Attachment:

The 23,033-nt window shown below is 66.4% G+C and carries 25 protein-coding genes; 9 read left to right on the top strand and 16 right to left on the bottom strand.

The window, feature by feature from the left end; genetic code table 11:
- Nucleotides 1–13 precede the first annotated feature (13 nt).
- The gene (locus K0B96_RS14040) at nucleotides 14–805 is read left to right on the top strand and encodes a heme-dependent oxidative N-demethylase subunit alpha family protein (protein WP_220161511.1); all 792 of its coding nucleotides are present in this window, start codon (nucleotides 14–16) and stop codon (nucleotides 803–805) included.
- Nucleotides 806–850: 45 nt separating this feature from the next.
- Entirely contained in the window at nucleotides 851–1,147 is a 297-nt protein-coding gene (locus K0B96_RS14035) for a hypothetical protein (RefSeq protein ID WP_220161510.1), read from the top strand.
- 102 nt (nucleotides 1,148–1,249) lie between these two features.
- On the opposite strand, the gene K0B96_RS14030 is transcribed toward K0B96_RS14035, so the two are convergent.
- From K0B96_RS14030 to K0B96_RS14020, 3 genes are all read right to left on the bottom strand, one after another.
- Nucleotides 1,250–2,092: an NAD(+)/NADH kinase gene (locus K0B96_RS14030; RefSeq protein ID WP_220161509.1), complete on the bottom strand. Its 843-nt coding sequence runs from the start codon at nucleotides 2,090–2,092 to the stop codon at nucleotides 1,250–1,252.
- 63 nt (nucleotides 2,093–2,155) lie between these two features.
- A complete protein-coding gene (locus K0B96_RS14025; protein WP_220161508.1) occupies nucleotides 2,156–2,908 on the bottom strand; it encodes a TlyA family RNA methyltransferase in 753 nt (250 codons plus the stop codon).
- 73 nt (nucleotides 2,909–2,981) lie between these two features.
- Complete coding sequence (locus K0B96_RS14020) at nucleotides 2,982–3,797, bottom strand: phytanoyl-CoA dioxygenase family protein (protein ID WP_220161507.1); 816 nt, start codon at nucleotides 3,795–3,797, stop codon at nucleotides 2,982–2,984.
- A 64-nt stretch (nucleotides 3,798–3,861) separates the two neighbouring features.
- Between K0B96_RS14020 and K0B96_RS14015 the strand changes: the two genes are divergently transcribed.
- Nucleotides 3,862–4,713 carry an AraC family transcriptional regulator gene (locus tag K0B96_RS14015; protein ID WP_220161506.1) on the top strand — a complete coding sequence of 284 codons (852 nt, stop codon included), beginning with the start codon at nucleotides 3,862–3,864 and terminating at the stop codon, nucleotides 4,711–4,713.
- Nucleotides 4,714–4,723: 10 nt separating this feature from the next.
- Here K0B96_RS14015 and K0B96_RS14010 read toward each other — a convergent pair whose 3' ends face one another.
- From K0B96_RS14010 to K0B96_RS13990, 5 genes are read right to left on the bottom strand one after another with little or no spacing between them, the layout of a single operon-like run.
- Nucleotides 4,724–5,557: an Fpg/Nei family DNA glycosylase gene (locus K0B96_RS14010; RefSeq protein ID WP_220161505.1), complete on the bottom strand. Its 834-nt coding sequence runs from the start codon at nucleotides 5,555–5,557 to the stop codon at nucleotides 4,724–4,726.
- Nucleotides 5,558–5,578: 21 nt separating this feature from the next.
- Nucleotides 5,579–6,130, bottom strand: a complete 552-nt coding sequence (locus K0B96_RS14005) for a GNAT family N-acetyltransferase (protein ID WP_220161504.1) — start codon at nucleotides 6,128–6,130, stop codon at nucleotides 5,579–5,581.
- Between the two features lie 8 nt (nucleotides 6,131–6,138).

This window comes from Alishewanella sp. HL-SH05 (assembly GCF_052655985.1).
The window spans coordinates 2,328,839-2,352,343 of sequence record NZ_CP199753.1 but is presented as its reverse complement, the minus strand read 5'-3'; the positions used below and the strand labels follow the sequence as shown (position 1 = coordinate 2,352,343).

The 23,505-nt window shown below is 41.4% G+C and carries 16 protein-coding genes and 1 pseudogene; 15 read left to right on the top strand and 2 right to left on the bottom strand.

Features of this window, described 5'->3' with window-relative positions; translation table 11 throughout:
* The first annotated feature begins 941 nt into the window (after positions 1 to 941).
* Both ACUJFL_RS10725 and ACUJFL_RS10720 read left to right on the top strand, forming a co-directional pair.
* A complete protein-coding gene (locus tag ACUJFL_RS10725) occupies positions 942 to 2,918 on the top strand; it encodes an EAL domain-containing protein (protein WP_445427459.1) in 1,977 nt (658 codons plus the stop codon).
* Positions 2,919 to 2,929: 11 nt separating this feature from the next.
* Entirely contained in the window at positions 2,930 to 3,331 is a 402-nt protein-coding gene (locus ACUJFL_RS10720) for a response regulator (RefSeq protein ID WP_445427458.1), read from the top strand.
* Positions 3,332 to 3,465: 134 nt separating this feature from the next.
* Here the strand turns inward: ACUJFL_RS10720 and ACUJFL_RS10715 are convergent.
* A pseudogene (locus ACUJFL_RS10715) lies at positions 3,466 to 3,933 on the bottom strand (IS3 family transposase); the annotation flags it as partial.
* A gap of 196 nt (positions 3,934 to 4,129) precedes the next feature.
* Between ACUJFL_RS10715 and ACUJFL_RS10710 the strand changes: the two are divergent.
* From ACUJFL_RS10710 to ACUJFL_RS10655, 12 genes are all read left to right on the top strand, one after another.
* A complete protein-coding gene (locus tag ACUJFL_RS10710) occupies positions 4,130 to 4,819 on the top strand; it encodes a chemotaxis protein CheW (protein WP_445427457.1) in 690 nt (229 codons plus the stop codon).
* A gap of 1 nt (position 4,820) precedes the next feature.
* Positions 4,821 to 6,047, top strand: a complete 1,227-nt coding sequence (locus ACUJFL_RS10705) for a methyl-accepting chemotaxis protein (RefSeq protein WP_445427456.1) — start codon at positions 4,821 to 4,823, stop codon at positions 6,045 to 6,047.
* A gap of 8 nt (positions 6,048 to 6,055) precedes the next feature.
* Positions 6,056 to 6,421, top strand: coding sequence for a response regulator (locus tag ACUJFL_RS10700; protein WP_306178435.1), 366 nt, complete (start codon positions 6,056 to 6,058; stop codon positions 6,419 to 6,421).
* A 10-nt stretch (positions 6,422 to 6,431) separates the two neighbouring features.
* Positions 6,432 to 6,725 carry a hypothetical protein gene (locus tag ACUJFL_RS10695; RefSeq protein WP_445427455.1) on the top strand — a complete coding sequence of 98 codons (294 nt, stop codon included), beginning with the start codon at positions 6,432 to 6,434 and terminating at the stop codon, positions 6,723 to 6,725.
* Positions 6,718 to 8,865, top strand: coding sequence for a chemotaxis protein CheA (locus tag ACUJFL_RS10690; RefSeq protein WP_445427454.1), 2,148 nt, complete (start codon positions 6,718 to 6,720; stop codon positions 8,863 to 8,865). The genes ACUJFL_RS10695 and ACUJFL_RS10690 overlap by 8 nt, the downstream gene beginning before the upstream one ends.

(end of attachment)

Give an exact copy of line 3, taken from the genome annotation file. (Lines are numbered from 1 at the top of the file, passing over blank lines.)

- Nucleotides 1–13 precede the first annotated feature (13 nt).